The twentieth issue of Neo-opsis Science Fiction Magazine is 8” by 5 ½”, 80 pages, in print March 25, 2011.
The cover of issue 20 is Cat in Space, by Janice Blaine. It has been said that one word can be worth a thousand pictures; that all creation begins with a single thought. It is within that idea that Janice’s work takes shape. Her paintings are interpretations of the stories all around us. Janice’s personal work is fuelled by a passion for storytelling and a love of nature. While my paintings may begin with a specific idea, they often take on lives of their own. They explore the universal language of myth and folklore.
Karl Johanson’s editorial for this issue is Science Flaws in Science Fiction. Karl talks about how science errors may be distracting, but how they don’t necessarily wreck a story.
Letters to the Magazine this issue are from: Joe Mahoney, Keith F. Lynch, Val Grimm, Teresa Howard, Jason Nagy¸ Brian Narelle, Jason Rolfe, Pat Scalisi, Hope Hickli, Lee Sheldon (Associate Professor Department of Language, Literature and Communication; Co-Director Games and Simulation Arts and Sciences Program Rensselaer Polytechnic Institute), Nick Porcino, Cheryl Wood Ruggiero, Lynda Williams.
This issue Karl Johanson’s A Walk Through the Periodic Chart is titled Antihydrogen, and if you want to know what that is, you have to look it up or read Karl’s article.
The first story in issue twenty is Epik (3,900 words), by Sally Kuntz. Sally lives in central Virginia with a husband and a pair of sighthounds. When she isn’t doing the finish carpentry on their house or writing she is a 15th Century gentlewoman in the Society for Creative Anachronism. (Story illustration by Stephanie Johanson)
The second story is iDA (4,387 words), by Robert J. Boumis. Robert was born in Creve Coeur, Missouri into a military family in 1986. He spent his childhood in Greece, and then his family settled in Arizona. He has worked in two biology labs, three pet shops, a bank, a salmon cannery in Alaska, and as a resident assistant. He is currently in the last year of his biology degree from Northern Arizona University. It’s his dream to make an indie military sci-fi thriller. (Story illustration by Karl Johanson)
The third story is A Deserving Master (5,482 words), by Richard Black. Richard is married and living the happily ever after in a small community near Toronto, except when it comes to the cold. Unfortunately wintering in the sunny south is not an option, so he spends the dark months hunkered inside, keeping warm and dreaming up short stories, such as his current offering, “A Deserving Master.” (Story illustration by Stephanie Johanson)
The fourth story is Botch’s Heretic (2,874 words), by Cheryl Wood Ruggiero. Cheryl writes in the elder mountains of south-western Virginia, USA. Her work has appeared in CALYX, South Carolina Review, The Potomac, Abyss & Apex, AnotheRealm, Crimewave, The Dawntreader, and Luna Station Quarterly, among others, and is forthcoming in Bewildering Stories, Cezanne’s Carrot, Mirror Dance, the Shelter of Daylight anthology, and in her poetry chapbook Old Woman at the Warm Spring (Finishing Line Press, February 2011). (Story illustration by Stephanie Johanson)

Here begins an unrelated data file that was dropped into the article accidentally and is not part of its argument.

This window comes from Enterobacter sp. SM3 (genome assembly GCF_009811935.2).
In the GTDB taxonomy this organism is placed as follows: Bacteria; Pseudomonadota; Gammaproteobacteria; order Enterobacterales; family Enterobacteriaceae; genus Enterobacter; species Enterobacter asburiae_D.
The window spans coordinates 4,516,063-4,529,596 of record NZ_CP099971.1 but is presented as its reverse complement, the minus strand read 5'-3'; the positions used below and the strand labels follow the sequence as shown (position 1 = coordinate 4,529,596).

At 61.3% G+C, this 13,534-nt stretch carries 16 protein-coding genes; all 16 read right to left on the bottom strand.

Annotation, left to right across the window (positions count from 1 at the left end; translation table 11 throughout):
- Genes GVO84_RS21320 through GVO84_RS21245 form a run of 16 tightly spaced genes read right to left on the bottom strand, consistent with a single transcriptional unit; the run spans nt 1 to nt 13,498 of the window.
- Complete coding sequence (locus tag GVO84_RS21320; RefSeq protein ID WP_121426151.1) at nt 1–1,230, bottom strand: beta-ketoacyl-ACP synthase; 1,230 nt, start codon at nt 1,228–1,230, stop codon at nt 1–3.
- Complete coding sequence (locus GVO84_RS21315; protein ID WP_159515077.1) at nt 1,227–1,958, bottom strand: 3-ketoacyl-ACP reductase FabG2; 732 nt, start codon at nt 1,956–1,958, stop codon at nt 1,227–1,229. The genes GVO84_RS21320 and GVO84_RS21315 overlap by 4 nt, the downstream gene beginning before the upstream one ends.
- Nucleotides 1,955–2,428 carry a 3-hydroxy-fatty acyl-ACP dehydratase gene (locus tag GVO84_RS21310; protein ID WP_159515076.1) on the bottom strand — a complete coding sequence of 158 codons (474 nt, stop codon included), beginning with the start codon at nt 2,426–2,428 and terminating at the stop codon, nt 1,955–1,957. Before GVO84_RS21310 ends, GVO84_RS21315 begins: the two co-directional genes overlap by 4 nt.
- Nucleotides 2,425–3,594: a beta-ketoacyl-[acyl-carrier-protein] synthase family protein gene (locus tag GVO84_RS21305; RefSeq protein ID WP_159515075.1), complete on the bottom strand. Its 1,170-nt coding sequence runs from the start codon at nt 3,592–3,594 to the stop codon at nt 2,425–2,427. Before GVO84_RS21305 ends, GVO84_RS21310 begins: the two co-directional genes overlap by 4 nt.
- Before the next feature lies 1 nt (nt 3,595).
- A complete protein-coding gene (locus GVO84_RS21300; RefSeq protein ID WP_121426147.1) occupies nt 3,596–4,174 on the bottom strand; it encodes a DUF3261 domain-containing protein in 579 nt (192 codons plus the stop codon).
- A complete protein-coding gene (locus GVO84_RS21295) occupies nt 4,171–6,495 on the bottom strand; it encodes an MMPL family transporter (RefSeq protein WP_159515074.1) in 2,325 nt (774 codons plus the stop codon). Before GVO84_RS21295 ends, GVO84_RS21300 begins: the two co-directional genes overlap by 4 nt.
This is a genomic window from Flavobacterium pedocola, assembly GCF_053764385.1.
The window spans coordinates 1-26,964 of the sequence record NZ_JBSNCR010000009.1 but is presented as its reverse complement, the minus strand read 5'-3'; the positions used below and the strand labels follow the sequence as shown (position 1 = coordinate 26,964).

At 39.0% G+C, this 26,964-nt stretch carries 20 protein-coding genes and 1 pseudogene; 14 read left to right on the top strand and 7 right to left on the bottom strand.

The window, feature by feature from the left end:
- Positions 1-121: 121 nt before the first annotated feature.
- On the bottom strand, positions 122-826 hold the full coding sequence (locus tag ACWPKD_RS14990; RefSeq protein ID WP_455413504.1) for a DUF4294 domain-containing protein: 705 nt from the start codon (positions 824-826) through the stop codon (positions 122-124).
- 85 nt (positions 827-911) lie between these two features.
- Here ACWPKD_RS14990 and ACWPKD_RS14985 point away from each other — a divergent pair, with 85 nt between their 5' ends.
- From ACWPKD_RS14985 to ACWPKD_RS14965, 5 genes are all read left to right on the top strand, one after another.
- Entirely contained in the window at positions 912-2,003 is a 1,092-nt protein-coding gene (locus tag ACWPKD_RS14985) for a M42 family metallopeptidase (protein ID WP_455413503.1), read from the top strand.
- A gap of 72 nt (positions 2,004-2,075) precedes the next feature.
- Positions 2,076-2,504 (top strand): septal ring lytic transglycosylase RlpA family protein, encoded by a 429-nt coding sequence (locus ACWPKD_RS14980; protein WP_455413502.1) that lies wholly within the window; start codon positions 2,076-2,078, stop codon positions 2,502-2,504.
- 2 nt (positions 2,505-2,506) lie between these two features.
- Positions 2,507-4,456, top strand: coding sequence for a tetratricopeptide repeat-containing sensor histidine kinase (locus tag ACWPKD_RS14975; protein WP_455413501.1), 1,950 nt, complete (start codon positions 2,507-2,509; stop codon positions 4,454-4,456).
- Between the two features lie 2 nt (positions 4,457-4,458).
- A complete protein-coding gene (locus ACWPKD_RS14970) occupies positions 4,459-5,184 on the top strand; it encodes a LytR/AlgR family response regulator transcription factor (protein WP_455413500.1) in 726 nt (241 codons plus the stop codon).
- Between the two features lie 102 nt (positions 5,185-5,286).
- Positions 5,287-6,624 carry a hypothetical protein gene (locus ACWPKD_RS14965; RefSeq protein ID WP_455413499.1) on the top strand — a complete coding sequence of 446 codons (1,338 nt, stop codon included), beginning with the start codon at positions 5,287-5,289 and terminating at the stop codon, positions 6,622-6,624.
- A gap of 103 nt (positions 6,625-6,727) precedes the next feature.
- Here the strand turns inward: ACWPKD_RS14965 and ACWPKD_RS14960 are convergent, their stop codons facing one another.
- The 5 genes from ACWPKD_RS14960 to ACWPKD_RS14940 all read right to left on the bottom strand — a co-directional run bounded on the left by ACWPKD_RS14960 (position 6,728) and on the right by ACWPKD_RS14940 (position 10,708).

The fifth story is The Owners (2,926 words), by Gordon Wolfe. Gordon Wolfe died unexpectedly at 62. This short story was completed in January of 2010 during which time he was also working on his first novel. While Gordon was new to writing fiction, he was already a published author with numerous articles and books in physics and computing. Dr. Wolfe wrote five books and some thirty-eight technical articles on subjects as diverse as Solid-State Physics, Nuclear Structure, X-ray technology, Air and Water pollution measurement and transport, computer systems design and interfacing, genealogy, and illuminated historical manuscripts. He was a member of the Old-Time Fiddlers Association, The Bluegrass Association and the local Folklore Society. He was a member of nine performing groups over the years and has recorded both as a performer within a group and as a session musician. He approached writing fiction with the same enthusiasm he brought to every activity.
The sixth story is The Grandmother Tree (2,408 words), by Owen Pawlowski. Owen was born in southern Ontario in the summer. He enjoyed making up stories with his brother, and later learned to write them down. He currently lives in Toronto, studying English and Classical History. (Story illustration by Karl Johanson)
News includes: The 2010 Sunburst Award winners, the 2010 Hugo Awards winners; memorial write-ups for Jeanne Robinson, Leslie Nielsen, and Ann Francis; a note that Editor Karl Johanson was named “Geek of the Week” for June 4 – 11, 2010; space news, and more.
Reviews this issue are of Tor Book Secret of the Dragon by Margaret Weis and Tracy Hickman, reviewed by Stephanie Johanson; 20th Century Fox movie Predators, reviewed by Karl Johanson; Renegade Studios and Great Bird of the Galaxy Productions’ Star Trek: Of Gods and Men, reviewed by Karl Johanson; Edge Publishing Avim’s Oath, reviewed by Stephanie Johanson.
This issue includes write-ups on the Canadian conventions KeyCon 2010, held in Winnipeg, MN, May 5 - 7, 2010; and VCon 35, held in Vancouver, BC, October 1 - 3, 2010.
The Second to Last Page is a Thank You to all those who have submitted work to Neo-opsis, by Stephanie Johanson. The Last Page is titled Personas and questions if what we project as self is a lie or just the surface of who we are, written by Stephanie Johanson.
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